We decided that we were not going to use Popcorn Maker as planned, but thimble because I spend more than half an hour talking to a journalist from “Le Courrier Cauchois” who only got my mail the night before! Wow, that was a real surprise because on Saturdays, it is usually easier to move a mountain than get a reporter attend an event in this part of the countryside. We talked about Webmaker, Mozilla values, projects like Firefox OS and especially why is web making so important to teach to our youth but also to everybody who is interested in the web! She was real enthusiastic about the idea of learning to code to keep the web open, a Web for the people and by the people.

At that time, before I even explained much, many pupils had already started hacking the movie poster project on Thimble. Changing the title of the movie, changing the picture, everything was being done without assistance! Then I helped many change the title of the page with the <title></title> tag. And that was thought to be dead easy and exciting to learn. I was myself so fascinated by the hacks and kept encouraging them to keep hacking. The journalist also had that chance to witness the hands-on “hacktivities” live, which made her understand more than my words could explain.

Then the time came to save everything. That was the tricky part as I had to sign-in to every computer and save the hacks on my account. I am sure there is a better way to do that. But things were so perfect that I was happy something didn’t go as expected! We could only save 12 hacks as the others made too many errors and I was the only mentor. We were also interrupted by other teachers who have heard about the press coming into the school. They wanted to get their pupils join the party but we had no more computers left. Actually, during the break, their pupils have learned about the Webmaker party and wanted to join in. The teachers gave in to the pressure but we could not accept more of them… Maybe next time? I saved everything at https://webmaker.org/me but I have no idea how other can view the pages unless I publish and send them the links. I have to work on that for next events.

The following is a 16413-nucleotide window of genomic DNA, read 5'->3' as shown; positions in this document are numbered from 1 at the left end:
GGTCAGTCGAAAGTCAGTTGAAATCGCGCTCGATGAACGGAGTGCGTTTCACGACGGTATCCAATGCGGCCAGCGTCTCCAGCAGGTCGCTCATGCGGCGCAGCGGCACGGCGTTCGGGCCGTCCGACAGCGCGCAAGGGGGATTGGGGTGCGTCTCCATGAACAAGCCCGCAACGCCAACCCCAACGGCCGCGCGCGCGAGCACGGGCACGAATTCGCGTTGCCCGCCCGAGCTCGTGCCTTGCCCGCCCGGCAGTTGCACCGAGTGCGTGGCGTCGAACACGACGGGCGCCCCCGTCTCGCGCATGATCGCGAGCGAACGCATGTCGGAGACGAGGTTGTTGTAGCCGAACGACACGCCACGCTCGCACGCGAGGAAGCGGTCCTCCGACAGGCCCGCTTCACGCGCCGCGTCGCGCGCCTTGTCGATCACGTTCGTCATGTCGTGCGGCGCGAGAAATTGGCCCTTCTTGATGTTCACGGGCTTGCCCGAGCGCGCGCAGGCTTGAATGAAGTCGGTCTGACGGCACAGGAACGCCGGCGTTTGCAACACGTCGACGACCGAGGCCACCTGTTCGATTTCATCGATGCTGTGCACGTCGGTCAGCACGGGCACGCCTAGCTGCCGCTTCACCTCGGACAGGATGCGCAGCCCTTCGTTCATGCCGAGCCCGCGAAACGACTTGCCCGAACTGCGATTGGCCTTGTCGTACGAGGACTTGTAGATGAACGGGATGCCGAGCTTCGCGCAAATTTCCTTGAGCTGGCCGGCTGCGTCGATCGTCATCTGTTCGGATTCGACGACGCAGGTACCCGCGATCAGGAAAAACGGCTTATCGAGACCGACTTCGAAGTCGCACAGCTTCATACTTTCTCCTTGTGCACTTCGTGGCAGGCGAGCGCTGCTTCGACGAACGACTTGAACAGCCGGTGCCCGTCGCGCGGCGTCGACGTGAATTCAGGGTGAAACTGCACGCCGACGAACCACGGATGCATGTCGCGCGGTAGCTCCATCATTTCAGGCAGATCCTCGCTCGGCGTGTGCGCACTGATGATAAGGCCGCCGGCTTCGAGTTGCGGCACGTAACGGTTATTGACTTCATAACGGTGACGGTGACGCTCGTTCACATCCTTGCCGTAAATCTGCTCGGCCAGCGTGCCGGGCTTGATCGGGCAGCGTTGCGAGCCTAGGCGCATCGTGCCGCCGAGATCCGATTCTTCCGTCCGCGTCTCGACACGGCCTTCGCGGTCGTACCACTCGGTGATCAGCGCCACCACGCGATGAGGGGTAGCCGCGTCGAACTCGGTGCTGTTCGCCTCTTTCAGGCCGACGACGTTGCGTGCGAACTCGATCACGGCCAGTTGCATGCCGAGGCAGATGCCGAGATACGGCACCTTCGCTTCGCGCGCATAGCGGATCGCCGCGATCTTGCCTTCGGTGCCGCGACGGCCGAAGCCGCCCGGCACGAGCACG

The exciting part of the party for the pupils was when I announced that everybody is going home with goodies from Mozilla! “Ouaiisss”, they road with excitement! 3 boys and 3 girls were awarded a Webmaker T-shirt. But all of got a Firefox button and sticker, a Webmaker button, a Firefox pen (from an earlier even)! Oh no I forgot the Webmaker stickers!

It was just fantastic to see how excited people get about Webmaker. It was also a good opportunity to put into practice all the tips and tricks from the training days in Athens. And nothing is better than experiencing hands-on action, and feeling the excitement of learners who now realize making their own web is not out of their reach.

 

Ibrahima SARR

Webmaker Super Mentor

Mozilla Rep

Note: Some of the participants did not want to appear on the pictures.

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1 Comment

  1. CommentsWhy do *you* teach the web? | openmatt   |  Monday, 21 October 2013 at 10:37 pm

    […] has organized Maker Parties in Normandy, France and is passionate about translation, language teaching and […]